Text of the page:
Rail industry told to put passengers first after timetable chaos

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Professor Stephen Glaister said passengers were ‘let down by the rail industry on 20 May and the weeks that followed’.

Northern passengers were among those to suffer severe disruption after new timetables were introduced in May (Martin Rickett/PA)

An inquiry into the train timetable chaos has recommended that the interests of passengers should be a “central consideration” for future major projects.

The review by Office of Rail and Road (ORR) chairman Professor Stephen Glaister called for the rail industry to improve how information is provided to customers.

Government-owned company Network Rail has also been ordered by the ORR to publish a plan explaining how it will evaluate the way new services are added to timetables.

The recommendations form the second phase of the review. The first phase considered the causes of the disruption after the May timetable launch and led to criticism of Transport Secretary Chris Grayling after it was found that “nobody took charge”.

Prof Glaister said: “Passengers were let down by the rail industry on 20 May and the weeks that followed.

“We found systemic failures that needed to be resolved in order to reduce the possibility that passengers have to endure these conditions again.

“Our recommendations will now mean that, in every project, impact on passengers will be a central consideration – as it should always be.


“We are pleased with the improvements that have been made so far and expect our recommendations, which can be implemented immediately, to bring more benefits.”

Anthony Smith, chief executive of passenger watchdog Transport Focus, called for Govia Thameslink Railway to introduce automated delay repay as part of the improvements it has been ordered to deliver.

He went on: “Someone must be clearly in charge of major timetable changes in future to ensure robust oversight and with the power to hit the stop button when something is clearly not going to work.”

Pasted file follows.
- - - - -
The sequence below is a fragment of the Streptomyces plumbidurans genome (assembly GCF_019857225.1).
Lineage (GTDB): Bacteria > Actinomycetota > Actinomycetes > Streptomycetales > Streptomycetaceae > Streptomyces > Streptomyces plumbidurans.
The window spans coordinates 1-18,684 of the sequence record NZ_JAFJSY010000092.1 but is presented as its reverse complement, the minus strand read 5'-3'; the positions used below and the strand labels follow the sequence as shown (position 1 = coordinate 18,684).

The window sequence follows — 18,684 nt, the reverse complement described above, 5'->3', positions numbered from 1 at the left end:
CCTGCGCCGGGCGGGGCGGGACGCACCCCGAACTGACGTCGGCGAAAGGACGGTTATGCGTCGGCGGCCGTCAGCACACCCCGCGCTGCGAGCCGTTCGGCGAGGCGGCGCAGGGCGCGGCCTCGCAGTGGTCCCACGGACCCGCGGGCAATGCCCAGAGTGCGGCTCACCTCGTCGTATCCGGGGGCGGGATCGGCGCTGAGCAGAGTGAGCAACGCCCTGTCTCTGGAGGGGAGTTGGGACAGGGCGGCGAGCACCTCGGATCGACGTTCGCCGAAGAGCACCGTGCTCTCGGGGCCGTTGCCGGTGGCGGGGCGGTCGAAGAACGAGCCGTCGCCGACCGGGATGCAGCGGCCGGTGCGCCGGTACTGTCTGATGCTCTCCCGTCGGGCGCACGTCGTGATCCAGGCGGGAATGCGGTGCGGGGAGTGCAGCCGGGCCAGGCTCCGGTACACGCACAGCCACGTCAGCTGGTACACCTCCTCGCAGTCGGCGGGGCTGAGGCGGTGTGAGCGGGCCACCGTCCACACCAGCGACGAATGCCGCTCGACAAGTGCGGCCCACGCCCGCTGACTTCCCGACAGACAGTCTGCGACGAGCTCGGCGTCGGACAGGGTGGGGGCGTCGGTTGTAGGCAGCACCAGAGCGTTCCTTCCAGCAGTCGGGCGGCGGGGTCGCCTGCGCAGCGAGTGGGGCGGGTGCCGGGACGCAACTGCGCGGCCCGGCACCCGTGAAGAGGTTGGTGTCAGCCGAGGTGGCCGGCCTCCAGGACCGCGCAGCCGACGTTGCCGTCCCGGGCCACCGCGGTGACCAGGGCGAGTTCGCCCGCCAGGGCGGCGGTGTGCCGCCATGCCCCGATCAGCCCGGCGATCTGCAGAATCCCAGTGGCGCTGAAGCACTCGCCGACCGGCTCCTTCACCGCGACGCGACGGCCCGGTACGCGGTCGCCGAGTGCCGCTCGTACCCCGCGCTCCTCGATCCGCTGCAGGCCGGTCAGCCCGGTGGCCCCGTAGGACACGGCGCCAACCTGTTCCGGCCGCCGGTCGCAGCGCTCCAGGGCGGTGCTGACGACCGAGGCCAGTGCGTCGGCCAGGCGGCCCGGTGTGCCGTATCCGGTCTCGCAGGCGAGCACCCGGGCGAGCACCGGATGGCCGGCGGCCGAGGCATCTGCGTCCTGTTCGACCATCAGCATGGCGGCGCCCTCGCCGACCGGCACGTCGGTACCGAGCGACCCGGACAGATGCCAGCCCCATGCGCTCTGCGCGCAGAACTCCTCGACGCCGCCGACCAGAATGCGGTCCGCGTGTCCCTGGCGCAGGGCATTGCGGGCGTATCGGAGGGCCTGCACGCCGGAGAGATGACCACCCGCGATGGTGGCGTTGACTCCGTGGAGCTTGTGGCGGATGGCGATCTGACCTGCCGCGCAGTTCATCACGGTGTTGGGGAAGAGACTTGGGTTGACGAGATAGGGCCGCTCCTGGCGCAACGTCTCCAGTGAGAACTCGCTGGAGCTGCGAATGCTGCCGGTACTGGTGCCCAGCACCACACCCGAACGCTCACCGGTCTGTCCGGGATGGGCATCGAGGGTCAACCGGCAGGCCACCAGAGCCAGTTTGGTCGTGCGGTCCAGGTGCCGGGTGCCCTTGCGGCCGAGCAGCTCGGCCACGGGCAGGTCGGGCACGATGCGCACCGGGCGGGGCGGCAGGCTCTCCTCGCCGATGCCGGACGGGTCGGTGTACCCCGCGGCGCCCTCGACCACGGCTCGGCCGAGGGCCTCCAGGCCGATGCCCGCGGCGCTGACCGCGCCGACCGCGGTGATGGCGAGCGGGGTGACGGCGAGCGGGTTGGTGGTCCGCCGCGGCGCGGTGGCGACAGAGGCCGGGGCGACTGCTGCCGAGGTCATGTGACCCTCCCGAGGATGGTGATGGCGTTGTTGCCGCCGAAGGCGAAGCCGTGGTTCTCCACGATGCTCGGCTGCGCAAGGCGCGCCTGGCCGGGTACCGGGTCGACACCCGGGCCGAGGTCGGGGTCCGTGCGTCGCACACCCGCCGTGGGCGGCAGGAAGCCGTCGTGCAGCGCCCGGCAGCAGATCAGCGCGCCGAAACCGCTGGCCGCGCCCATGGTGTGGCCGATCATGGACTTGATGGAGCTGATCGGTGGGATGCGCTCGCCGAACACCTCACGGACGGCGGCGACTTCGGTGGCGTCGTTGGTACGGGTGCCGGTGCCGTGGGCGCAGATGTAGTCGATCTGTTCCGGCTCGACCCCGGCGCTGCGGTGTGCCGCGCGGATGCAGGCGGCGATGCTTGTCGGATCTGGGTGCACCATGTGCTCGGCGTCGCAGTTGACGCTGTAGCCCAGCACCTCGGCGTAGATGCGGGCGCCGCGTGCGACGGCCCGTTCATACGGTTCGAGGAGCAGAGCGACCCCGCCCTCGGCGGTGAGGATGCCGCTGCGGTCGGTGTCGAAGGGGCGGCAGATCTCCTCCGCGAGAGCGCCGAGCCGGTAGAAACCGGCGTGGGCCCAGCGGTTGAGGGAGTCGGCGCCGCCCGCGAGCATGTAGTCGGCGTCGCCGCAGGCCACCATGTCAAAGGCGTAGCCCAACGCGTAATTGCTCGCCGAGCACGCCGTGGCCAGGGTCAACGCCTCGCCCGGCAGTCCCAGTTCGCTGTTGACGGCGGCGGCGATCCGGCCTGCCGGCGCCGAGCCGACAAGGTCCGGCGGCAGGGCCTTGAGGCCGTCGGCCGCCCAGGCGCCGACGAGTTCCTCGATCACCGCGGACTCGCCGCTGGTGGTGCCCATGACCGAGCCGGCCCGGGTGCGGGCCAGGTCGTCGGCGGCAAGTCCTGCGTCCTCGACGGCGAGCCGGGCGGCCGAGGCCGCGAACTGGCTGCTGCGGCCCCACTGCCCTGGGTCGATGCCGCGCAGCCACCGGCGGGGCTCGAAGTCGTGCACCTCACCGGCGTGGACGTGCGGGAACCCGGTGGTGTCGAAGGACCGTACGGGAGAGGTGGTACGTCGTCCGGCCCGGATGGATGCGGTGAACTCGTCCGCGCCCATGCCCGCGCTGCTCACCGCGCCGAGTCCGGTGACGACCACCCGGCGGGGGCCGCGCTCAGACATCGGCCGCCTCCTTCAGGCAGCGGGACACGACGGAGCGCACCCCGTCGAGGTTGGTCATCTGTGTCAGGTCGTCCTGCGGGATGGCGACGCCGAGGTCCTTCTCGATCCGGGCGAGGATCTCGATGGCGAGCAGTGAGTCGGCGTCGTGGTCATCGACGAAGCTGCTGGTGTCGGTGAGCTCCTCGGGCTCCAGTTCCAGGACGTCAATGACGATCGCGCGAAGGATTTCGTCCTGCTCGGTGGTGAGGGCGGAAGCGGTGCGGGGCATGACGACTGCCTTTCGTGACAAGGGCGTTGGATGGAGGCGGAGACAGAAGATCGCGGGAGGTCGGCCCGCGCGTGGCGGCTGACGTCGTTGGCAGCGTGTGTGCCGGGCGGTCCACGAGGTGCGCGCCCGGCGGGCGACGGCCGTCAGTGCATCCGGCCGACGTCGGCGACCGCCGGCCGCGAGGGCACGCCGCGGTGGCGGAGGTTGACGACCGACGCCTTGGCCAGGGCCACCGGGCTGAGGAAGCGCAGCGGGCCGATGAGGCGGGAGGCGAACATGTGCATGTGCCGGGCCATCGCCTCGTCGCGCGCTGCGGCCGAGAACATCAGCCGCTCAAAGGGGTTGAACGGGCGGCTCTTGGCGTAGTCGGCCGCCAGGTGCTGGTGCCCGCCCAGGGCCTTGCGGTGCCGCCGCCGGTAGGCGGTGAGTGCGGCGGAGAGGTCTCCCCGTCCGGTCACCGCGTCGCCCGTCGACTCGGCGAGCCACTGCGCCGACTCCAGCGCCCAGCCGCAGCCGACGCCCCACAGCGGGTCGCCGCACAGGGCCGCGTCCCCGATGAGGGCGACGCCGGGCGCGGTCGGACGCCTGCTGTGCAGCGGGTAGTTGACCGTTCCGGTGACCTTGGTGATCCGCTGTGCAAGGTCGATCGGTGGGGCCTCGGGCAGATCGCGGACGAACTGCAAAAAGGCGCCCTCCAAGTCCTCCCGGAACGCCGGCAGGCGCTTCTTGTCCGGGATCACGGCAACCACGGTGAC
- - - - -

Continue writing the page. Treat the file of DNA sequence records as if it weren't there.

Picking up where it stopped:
Transport Secretary Chris Grayling was criticised over the disruption (Victoria Jones/PA)


On Tuesday, the Commons Transport Select Committee published a scathing report which said Mr Grayling should have been more proactive in preventing the chaos.

The Transport Secretary told BBC Radio 4’s Today programme that he had apologised “many, many times across the summer for what happened”, adding: “Clearly we did not ask tough enough questions.”

The Department for Transport has launched a review by former British Airways chief executive Keith Williams to consider all parts of the rail industry.

Prof Glaister added: “More fundamental changes are needed in the longer term, which is the subject of the Williams Review. The ORR will contribute to that review.”

Rail timetables will be changed again on Sunday but fewer adjustments than normal are being made in the wake of May’s problems.

Network Rail chief executive Andrew Haines said: “Passengers were badly let down in May and we apologise for the part we played in that.

“Network Rail is fully committed to working closely with our industry partners to return performance to the levels our passengers expect and deserve and making sure our capacity to deliver change matches those expectations as well.

“We agree that a whole-system approach to timetable planning and implementation, with effective oversight and accountability, is the way forward.”

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